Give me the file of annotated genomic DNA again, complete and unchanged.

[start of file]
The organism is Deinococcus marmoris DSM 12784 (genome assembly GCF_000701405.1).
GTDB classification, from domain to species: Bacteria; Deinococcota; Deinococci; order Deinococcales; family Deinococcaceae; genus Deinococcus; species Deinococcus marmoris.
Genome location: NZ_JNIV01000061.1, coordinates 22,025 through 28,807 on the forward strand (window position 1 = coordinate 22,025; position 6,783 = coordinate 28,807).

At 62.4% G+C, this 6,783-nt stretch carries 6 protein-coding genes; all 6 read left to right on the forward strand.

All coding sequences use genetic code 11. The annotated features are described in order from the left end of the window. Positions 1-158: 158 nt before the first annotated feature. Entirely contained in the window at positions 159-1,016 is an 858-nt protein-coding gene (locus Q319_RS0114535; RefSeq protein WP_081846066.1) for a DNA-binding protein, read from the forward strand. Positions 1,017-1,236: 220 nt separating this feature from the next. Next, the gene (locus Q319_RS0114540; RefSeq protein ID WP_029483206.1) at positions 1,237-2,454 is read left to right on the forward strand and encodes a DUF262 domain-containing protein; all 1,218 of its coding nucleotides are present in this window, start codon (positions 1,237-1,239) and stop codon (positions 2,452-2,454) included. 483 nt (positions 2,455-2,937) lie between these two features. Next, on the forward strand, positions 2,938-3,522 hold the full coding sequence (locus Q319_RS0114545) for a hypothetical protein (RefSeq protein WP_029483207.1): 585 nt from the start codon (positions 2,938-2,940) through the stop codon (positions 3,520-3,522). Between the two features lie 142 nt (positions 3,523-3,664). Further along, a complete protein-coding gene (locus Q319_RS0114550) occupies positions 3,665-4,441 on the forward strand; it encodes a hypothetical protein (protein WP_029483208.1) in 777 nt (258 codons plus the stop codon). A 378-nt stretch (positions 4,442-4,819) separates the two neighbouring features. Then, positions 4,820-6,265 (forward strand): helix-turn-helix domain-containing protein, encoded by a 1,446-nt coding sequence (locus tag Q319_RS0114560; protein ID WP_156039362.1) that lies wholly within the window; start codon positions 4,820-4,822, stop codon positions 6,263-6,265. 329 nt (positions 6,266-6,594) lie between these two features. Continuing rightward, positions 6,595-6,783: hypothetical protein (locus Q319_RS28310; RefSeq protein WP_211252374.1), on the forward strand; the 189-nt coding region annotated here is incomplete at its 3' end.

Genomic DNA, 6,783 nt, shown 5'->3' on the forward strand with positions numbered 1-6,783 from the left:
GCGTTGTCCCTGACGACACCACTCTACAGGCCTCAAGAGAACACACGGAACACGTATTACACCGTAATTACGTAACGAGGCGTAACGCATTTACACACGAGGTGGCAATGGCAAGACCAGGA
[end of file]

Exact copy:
The organism is Deinococcus marmoris DSM 12784 (genome assembly GCF_000701405.1).
GTDB classification, from domain to species: Bacteria; Deinococcota; Deinococci; order Deinococcales; family Deinococcaceae; genus Deinococcus; species Deinococcus marmoris.
Genome location: NZ_JNIV01000061.1, coordinates 22,025 through 28,807 on the forward strand (window position 1 = coordinate 22,025; position 6,783 = coordinate 28,807).

At 62.4% G+C, this 6,783-nt stretch carries 6 protein-coding genes; all 6 read left to right on the forward strand.

All coding sequences use genetic code 11. The annotated features are described in order from the left end of the window. Positions 1-158: 158 nt before the first annotated feature. Entirely contained in the window at positions 159-1,016 is an 858-nt protein-coding gene (locus Q319_RS0114535; RefSeq protein WP_081846066.1) for a DNA-binding protein, read from the forward strand. Positions 1,017-1,236: 220 nt separating this feature from the next. Next, the gene (locus Q319_RS0114540; RefSeq protein ID WP_029483206.1) at positions 1,237-2,454 is read left to right on the forward strand and encodes a DUF262 domain-containing protein; all 1,218 of its coding nucleotides are present in this window, start codon (positions 1,237-1,239) and stop codon (positions 2,452-2,454) included. 483 nt (positions 2,455-2,937) lie between these two features. Next, on the forward strand, positions 2,938-3,522 hold the full coding sequence (locus Q319_RS0114545) for a hypothetical protein (RefSeq protein WP_029483207.1): 585 nt from the start codon (positions 2,938-2,940) through the stop codon (positions 3,520-3,522). Between the two features lie 142 nt (positions 3,523-3,664). Further along, a complete protein-coding gene (locus Q319_RS0114550) occupies positions 3,665-4,441 on the forward strand; it encodes a hypothetical protein (protein WP_029483208.1) in 777 nt (258 codons plus the stop codon). A 378-nt stretch (positions 4,442-4,819) separates the two neighbouring features. Then, positions 4,820-6,265 (forward strand): helix-turn-helix domain-containing protein, encoded by a 1,446-nt coding sequence (locus tag Q319_RS0114560; protein ID WP_156039362.1) that lies wholly within the window; start codon positions 4,820-4,822, stop codon positions 6,263-6,265. 329 nt (positions 6,266-6,594) lie between these two features. Continuing rightward, positions 6,595-6,783: hypothetical protein (locus Q319_RS28310; RefSeq protein WP_211252374.1), on the forward strand; the 189-nt coding region annotated here is incomplete at its 3' end.

Genomic DNA, 6,783 nt, shown 5'->3' on the forward strand with positions numbered 1-6,783 from the left:
GCGTTGTCCCTGACGACACCACTCTACAGGCCTCAAGAGAACACACGGAACACGTATTACACCGTAATTACGTAACGAGGCGTAACGCATTTACACACGAGGTGGCAATGGCAAGACCAGGA